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Columbia University Walks Back Anti-WikiLeaks Advice

First Posted: 12/06/10 02:51 PM ET Updated: 05/25/11 07:15 PM ET

Columbia

WASHINGTON -- Days after Columbia University's School of International and Public Affairs (SIPA) sparked national ire by advising students not to discuss WikiLeaks on Facebook or Twitter, the school is walking back its remarks and embracing free speech.

In an email to students last week, SIPA's Office of Career Services warned students that tweeting or posting about WikiLeaks on Facebook could endanger their job prospects with the federal government, according to an alumnus working at the U.S. State Department.

"[The alumnus] recommends that you DO NOT post links to these documents nor make comments on social media sites such as Facebook or through Twitter," the Office of Career Services advised students in an email obtained last week by The Huffington Post. "Engaging in these activities would call into question your ability to deal with confidential information, which is part of most positions with the federal government."

Indignant Americans took to Twitter last week to air their reactions to the prestigious institution's chilling warning.

Over at the State Department, spokesman Philip Crowley has denied any federal involvement in the school's guidance.

"This is not true," he wrote in an email. "We have instructed State Department employees not to access the WikiLeaks site and download posted documents using an unclassified network since these documents are still classified. We condemn what Mr. Assange is doing, but have given no advice to anyone beyond the State Department to my knowledge."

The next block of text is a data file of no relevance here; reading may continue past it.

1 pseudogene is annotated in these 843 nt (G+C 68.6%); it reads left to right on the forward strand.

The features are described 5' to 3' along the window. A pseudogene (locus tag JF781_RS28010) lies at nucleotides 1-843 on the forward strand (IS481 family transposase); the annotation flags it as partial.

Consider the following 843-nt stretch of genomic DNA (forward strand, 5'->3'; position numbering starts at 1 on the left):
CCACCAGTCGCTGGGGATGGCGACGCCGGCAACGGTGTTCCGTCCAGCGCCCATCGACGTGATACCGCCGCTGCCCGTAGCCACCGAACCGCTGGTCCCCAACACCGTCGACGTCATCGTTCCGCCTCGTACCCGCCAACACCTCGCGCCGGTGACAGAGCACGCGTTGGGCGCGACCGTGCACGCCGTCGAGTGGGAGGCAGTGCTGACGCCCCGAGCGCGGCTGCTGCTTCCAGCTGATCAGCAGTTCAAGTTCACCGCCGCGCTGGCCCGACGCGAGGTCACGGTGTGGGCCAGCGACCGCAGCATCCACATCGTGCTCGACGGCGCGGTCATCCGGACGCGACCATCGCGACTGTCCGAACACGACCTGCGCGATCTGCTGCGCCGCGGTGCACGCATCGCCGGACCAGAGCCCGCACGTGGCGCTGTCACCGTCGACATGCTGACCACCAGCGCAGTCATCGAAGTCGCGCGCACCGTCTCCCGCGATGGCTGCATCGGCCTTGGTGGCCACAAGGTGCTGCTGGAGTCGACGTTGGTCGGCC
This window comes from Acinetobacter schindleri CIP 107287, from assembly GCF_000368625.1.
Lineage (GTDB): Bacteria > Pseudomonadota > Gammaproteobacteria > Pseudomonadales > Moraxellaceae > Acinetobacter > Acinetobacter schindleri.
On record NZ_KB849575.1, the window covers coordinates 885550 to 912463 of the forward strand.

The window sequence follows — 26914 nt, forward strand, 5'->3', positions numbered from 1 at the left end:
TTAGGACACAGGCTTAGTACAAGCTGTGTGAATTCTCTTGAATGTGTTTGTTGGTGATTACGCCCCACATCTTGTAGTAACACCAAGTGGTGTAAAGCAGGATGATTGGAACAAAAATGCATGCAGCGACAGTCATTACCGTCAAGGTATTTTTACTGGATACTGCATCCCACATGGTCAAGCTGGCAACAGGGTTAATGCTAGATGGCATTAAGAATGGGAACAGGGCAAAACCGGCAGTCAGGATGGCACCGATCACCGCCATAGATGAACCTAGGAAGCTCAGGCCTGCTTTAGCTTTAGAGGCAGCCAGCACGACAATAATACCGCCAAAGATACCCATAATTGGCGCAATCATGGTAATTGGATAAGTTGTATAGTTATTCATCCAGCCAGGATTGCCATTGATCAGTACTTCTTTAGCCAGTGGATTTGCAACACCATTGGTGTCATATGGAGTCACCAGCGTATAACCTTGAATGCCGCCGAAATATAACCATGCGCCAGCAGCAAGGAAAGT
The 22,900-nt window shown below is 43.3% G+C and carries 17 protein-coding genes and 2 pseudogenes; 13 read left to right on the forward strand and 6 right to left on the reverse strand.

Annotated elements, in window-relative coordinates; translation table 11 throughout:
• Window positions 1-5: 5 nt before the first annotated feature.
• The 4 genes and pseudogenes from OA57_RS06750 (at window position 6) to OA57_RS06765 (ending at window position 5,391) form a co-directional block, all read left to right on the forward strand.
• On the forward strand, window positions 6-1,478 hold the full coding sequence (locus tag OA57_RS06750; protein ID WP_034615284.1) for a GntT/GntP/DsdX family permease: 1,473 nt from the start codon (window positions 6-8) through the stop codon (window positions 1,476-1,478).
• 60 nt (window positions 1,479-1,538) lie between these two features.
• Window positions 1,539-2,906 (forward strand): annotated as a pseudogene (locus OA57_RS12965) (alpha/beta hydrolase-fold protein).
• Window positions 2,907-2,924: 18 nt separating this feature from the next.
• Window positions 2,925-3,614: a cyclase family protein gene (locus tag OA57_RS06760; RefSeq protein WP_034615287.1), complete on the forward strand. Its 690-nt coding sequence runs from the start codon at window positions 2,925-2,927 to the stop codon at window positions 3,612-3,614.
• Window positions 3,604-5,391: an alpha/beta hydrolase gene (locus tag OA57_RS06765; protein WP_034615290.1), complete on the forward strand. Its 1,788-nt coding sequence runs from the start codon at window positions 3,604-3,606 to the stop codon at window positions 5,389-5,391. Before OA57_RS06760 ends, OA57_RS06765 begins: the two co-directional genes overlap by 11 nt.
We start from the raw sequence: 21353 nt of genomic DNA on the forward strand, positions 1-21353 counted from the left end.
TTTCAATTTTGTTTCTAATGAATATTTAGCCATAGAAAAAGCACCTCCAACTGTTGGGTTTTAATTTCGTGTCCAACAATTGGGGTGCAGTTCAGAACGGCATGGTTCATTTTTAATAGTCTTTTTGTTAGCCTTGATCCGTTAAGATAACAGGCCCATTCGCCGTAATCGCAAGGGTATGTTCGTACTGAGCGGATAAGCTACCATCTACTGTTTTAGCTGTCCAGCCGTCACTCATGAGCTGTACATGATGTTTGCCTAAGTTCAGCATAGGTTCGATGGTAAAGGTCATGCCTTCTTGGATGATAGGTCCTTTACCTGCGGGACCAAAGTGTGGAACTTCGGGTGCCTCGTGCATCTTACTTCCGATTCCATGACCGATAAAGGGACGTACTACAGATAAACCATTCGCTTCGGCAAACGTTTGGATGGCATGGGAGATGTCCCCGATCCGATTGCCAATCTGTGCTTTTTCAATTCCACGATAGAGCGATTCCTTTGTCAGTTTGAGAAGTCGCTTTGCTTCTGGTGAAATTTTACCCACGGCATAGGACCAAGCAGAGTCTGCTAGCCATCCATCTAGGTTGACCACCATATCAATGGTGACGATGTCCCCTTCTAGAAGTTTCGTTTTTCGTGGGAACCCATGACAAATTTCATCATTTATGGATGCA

Now Wired's Sam Gustin reports that SIPA's Dean, John H. Coatsworth, is reversing the advice issued to students last week, reaffirming the school's commitment to freedom of speech.

"Freedom of information and expression is a core value of our institution. Thus, SIPA's position is that students have a right to discuss and debate any information in the public arena that they deem relevant to their studies or to their roles as global citizens, and to do so without fear of adverse consequences," he said in an email obtained by HuffPost.

Though the disclosure of 250,000 U.S. diplomatic cables detailing some of the country's most closely guarded secrets has received a mixed response, the move to silence public debate on the issue represents uncharted new territory in the federal government's effort to put a stop to the leaks.

Douglas Almond, an associate professor of International and Public Affairs and Economics, told HuffPost that while students should not be discriminated against for following the WikiLeak conversation, aspiring diplomats may appreciate being notified about the issue.

"If I were a SIPA student considering a career in government, as many are, I'd want to to be made aware of this potential issue," said Almond, who's currently on leave at Cornell University. "That said, in my opinion it would be silly for the government to screen future job applicants based on whether they had read these leaked cables or their summaries in the press."